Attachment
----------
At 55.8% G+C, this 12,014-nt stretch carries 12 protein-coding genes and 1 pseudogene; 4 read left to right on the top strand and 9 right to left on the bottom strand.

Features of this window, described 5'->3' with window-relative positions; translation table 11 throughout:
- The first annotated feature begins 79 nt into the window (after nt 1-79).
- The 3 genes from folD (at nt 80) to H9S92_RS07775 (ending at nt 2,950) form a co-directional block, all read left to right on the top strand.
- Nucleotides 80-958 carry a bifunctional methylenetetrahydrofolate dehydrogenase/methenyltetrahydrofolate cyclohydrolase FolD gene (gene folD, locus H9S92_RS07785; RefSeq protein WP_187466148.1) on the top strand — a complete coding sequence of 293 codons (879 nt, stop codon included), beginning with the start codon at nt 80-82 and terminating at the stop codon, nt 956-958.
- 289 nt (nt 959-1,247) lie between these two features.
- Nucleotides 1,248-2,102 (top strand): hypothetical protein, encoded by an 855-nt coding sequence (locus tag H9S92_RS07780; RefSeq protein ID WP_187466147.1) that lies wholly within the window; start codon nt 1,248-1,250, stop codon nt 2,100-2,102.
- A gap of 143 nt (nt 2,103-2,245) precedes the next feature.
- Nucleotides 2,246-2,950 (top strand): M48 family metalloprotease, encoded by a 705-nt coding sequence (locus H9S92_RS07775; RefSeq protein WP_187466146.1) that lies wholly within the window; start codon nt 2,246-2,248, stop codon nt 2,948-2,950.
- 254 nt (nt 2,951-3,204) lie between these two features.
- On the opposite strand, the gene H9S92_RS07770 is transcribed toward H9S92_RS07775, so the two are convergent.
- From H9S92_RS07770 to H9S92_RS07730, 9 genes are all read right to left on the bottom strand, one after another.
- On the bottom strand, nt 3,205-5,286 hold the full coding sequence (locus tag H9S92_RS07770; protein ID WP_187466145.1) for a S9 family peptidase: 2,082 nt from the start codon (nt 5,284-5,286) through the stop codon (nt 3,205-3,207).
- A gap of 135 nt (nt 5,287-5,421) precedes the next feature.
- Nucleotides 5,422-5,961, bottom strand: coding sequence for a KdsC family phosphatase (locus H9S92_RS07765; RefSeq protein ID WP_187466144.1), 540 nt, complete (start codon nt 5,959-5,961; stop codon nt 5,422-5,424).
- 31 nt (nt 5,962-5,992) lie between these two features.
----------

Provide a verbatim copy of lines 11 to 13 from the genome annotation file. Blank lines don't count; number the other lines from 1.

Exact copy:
- On the opposite strand, the gene H9S92_RS07770 is transcribed toward H9S92_RS07775, so the two are convergent.
- From H9S92_RS07770 to H9S92_RS07730, 9 genes are all read right to left on the bottom strand, one after another.
- On the bottom strand, nt 3,205-5,286 hold the full coding sequence (locus tag H9S92_RS07770; protein ID WP_187466145.1) for a S9 family peptidase: 2,082 nt from the start codon (nt 5,284-5,286) through the stop codon (nt 3,205-3,207).